University of Calgary: Post-secondary leaders reflect on creating healthy environments for working and learning

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Working and learning in a post-secondary setting has its rewards, but it’s not without challenges, as several University of Calgary leaders discussed during last month’s Summer Wellness Series event.

Some of these challenges can have a significant impact on well-being, which is why the deans of the Faculty of Nursing and Werklund School of Education and associate dean (mental health) of the Schulich School of Engineering have worked with their teams to embed practices into the culture and structure of their faculties. During the Aug. 22 webinar, they discussed their individual and collective experiences.

Inform your path forward through empathy
Dr. Sandra Davidson, PhD, has seen many kinds of workplaces in her more than 25 years as a nurse and leader — some healthy, others not, and she’s taken lessons from both. The nursing dean has learned what not to emulate while working in a toxic environment and has held onto the “secret sauce” she noticed while working in more healthy ones.

Heathy work environments, Davidson said, made her feel less alone: “You always felt like there was somebody there … you had that support network.” Despite working in a complex and challenging field, a sense of connection made Davidson feel “less in the weeds” than she might have been.

Bringing forward her personal experience to her leadership positions, Davidson said leadership can impact an organization stewarding its culture toward that sense of connection. “There’s a certain level of visibility, and people are watching,” she said.

“What you talk about, and what you make time for, signals what is important.” That’s in part why Davidson’s team decided to elevate the importance of mental health and wellness in their faculty.

In addition to policies and practices that came out of nursing formally adopting the Campus Mental Health Strategy (CHMS), Davidson stressed how it matters to be purposeful and model best practices each day, such as creating boundaries.

“We need to give ourselves permission to disengage and allow others to do the same,” she said.

Create pre-conditions for a flourishing learning environment
Almost a decade ago, Dr. Dianne Gereluk, PhD, and colleagues noticed tension in their workplace. “There was something amiss in terms of the culture and ethos,” said the Werklund dean. After advocacy from various levels of staff, the faculty set a plan to articulate personal wellness and collective well-being in an effort to change its culture.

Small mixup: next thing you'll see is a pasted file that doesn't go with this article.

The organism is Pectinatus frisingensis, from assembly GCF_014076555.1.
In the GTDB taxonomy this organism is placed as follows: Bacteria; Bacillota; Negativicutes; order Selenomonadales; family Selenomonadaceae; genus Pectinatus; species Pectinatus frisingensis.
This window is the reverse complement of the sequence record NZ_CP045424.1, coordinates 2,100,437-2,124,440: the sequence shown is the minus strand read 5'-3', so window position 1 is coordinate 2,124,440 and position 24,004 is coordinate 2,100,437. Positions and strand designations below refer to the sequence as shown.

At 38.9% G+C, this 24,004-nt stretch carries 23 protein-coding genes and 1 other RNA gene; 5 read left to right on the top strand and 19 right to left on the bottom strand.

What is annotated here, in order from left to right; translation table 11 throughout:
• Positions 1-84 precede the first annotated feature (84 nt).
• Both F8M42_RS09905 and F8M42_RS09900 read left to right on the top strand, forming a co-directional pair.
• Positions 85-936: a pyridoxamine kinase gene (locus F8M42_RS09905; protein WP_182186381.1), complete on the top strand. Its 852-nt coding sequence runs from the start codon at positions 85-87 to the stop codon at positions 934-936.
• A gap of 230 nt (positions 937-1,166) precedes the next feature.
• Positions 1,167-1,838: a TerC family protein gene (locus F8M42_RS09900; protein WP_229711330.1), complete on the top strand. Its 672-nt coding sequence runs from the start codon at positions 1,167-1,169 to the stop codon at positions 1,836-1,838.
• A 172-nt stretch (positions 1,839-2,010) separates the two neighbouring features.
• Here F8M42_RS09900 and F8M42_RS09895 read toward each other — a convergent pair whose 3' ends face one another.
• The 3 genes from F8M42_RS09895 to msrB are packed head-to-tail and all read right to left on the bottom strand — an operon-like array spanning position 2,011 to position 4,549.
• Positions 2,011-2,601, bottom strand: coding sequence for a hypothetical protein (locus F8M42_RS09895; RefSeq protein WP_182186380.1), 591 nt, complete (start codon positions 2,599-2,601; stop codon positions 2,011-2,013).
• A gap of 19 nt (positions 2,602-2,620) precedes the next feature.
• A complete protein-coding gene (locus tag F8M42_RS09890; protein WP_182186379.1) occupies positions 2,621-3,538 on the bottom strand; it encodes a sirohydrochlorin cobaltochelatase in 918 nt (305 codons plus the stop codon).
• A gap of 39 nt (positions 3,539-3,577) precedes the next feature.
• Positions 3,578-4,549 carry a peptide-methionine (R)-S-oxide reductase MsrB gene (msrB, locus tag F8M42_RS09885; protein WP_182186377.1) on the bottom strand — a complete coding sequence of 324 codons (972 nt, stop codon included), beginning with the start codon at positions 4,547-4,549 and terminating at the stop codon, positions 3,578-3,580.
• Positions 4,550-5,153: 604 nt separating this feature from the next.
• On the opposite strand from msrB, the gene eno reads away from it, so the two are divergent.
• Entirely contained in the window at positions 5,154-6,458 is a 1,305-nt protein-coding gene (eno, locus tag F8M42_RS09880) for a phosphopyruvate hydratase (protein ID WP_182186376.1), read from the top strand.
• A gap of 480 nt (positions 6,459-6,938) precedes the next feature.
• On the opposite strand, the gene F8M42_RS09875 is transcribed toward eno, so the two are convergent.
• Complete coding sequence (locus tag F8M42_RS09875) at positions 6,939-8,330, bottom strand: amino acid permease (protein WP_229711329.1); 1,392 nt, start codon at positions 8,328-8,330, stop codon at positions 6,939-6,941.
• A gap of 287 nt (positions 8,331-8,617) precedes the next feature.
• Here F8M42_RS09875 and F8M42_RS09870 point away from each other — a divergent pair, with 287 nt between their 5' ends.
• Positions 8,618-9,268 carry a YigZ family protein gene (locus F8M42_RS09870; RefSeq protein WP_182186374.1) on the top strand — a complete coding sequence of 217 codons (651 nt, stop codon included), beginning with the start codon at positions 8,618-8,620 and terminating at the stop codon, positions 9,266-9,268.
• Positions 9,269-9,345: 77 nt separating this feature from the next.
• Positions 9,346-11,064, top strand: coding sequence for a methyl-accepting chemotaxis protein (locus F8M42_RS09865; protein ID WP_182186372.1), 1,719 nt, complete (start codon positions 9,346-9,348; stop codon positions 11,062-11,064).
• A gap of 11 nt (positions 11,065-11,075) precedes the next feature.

What started with surveys and consultation gradually led to evolving programs, policies and practices that have shaped how Werklund embeds well-being into its culture for not only faculty and staff, but also for students. Or, as Gereluk described them: “The future teachers, the future educational leaders, the future psychologists.”

Some of these initiatives have included launching mandatory courses for Bachelor of Education students on health, developing equitable and transparent workload guidelines for faculty and staff, and introducing a performance goal related to well-being for support staff.

“We needed to think of well-being as the precondition for learning and create conditions for a safe learning environment,” said Gereluk.

Meet your community where they’re at
When Dr. Kim Johnston, PhD, started teaching, reflecting with colleagues on their own past student experiences revealed more about personal journeys than academic ones. A common refrain: “I would have started therapy sooner.”

These discussions, plus Johnston’s own experiences dealing with stress management, led her to her current role as associate dean of mental wellness with the Schulich School of Engineering.

The school, also an adopter of the CMHS, incorporated mental wellness into its organizational culture, creating a newly dedicated wellness room, certificate program and co-curricular activities that support student wellness.

In her presentation, Johnston stressed the idea that implementing well-being practices can be done by anyone, and, in many cases, sometimes what’s needed is simply connecting students to pre-existing resources.

“We actually have upper-year students coming into first-year classes sharing stories, talking to each other about what it is they’re going through,” said Johnston, adding that, by sharing tools and strategies among one another, conversations and help-seeking behaviour can become even more normalized.

Don’t feel you need to do it all at once
The opportunities seem endless, and potentially overwhelming; you just have strike a balance, said CHMS director and associate professor Dr. Andrew Szeto, PhD.

“Academic culture is focused on productivity, at the expense of other things like [our own] well-being,” Szeto said. “It takes a fine balance.”

Gereluk highlighted the threat of workplace burnout. “I can’t imagine sustaining a pace, a level of cognitive ability, a level of tone and tact when you’re that exhausted,” she said. “Work hard … then take the proper break. The work will always be there… this is not our life, this is a challenging, good job.”

Thinking about her experience in teaching and learning, Johnston reflected on a conversation with colleagues: “The advice is: you don’t need to do absolutely everything this year. It’s OK to think about: what is the one thing I want to give a shot at this year?”

Davidson echoed her colleagues. “Replenish yourself so that you can give your best work, so that you have some energy left at the end of the day.”

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